MB: I like to concentrate on the bit part players, the supporting cast as well as the main characters. So it's often interesting to pause and follow somebody home to a different life while still connecting them to the main story. Then when that person appears again it's like meeting an old friend. Because I do write short stories, I suppose I find it easy to slip into someone's life for a short time and then leave.

GR: New characters are joined by a few from past books, including Nora from Evening Class, Maud and Simon from Scarlet Feather, and Quentins itself (if I can call a restaurant a character). How did you decide which characters to bring back to life?

MB: I decided to bring back characters whose lives were not finished and tidied up. I was even wondering myself would Vonnie ever find her long-lost son? Would Signora be happy when she married Aidan? How would the twins Maud and Simon turn out when they stopped being twelve-year-olds? I so enjoyed meeting them all again, and I think the readers like it too.

GR: Irish culture is known for its storytelling, both in the oral and written tradition. Do you also enjoy telling stories out loud? Are you the life of the dinner party?

MB: The Irish do love telling stories, and we are suspicious of people who don't have long, complicated conversations. There used to be a rule in etiquette books that you should invite four talkers and four listeners to a dinner party. That doesn't work in Ireland, because nobody knows four listeners. I do talk a lot at dinner parties. I hope not too much, but then I love other people to talk as well. I am edgy and anxious when people just nod and smile instead of having views on every subject under the sun.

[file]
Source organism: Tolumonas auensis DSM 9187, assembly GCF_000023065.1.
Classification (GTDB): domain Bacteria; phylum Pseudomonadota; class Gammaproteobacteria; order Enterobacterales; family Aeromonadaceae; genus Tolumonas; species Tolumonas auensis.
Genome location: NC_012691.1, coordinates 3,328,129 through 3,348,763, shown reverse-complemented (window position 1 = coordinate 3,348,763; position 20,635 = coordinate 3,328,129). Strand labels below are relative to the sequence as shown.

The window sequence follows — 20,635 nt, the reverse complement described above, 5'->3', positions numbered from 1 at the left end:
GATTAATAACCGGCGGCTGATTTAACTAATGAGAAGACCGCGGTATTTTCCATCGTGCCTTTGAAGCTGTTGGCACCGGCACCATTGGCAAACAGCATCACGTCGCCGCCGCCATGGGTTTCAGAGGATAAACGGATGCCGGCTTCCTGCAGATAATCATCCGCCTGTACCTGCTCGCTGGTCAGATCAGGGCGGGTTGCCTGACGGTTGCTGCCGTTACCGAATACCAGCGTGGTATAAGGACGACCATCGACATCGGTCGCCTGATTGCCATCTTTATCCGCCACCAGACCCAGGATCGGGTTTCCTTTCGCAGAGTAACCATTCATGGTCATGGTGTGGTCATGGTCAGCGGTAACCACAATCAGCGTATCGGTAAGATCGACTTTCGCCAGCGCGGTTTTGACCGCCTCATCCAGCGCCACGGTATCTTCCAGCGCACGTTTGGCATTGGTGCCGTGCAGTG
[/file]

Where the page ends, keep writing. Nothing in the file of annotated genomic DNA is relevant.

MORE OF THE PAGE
GR: What are you working on next?

MB: I am working at the moment on writing a three-page outline for another novel. I must make it interesting enough for the publishers to like it and give me the go-ahead. It should be in the same style as the books I have already written, but not visit the same topics and repeat myself.

GR: Describe a typical day spent writing. Do you have any unusual writing habits?

MB: A typical day is breakfast (grapefruit and Irish soda bread and tea,) then upstairs to a big, bright workroom. We have one long desk: my husband (Gordon Snell) is at one end, and I am at the other. He writes his children's books, and I do my stories. We both try to be at our desks by 8:30 AM, and we work until 1:00 PM. This includes answering mail and filing. We have a secretary one day a week. Then when work is over, we have lunch and play a game of chess. We play seven days a week and have been doing so for over thirty years, and we are still hopeless at it, but love it to bits.

GR: With two writers in one household, do you and your husband give each other feedback or work separately?

MB: We always read each other our work in the afternoon. The rules are that we must be honest. No false praise. We allow the other ten minutes sulking time if we don't like what we heard, but then we have to accept or reject the criticism. No one is allowed to brood over it!

GR: What are you reading now? What are some of your favorite books and authors?

MB: I have just begun Revolutionary Road by Richard Yates, which seems terrific. My favourite authors are Ann Tyler, Harlan Coben, Lee Child, and David Baldacci.





message 10: by Laura (new)

Laura (apenandzen) You're doing great Jeane!! Glad you liked JS&MN, I loved that book absolutely. Even bought it!

You're gonna love Book Thief - have you read I Am the Messenger by Zusak? That is a terrific one.


message 11: by Jeane (new)

Jeane | 4891 comments Laura wrote: "You're doing great Jeane!! Glad you liked JS&MN, I loved that book absolutely. Even bought it!

You're gonna love Book Thief - have you read I Am the Messenger by Zusak? That is a terrific one."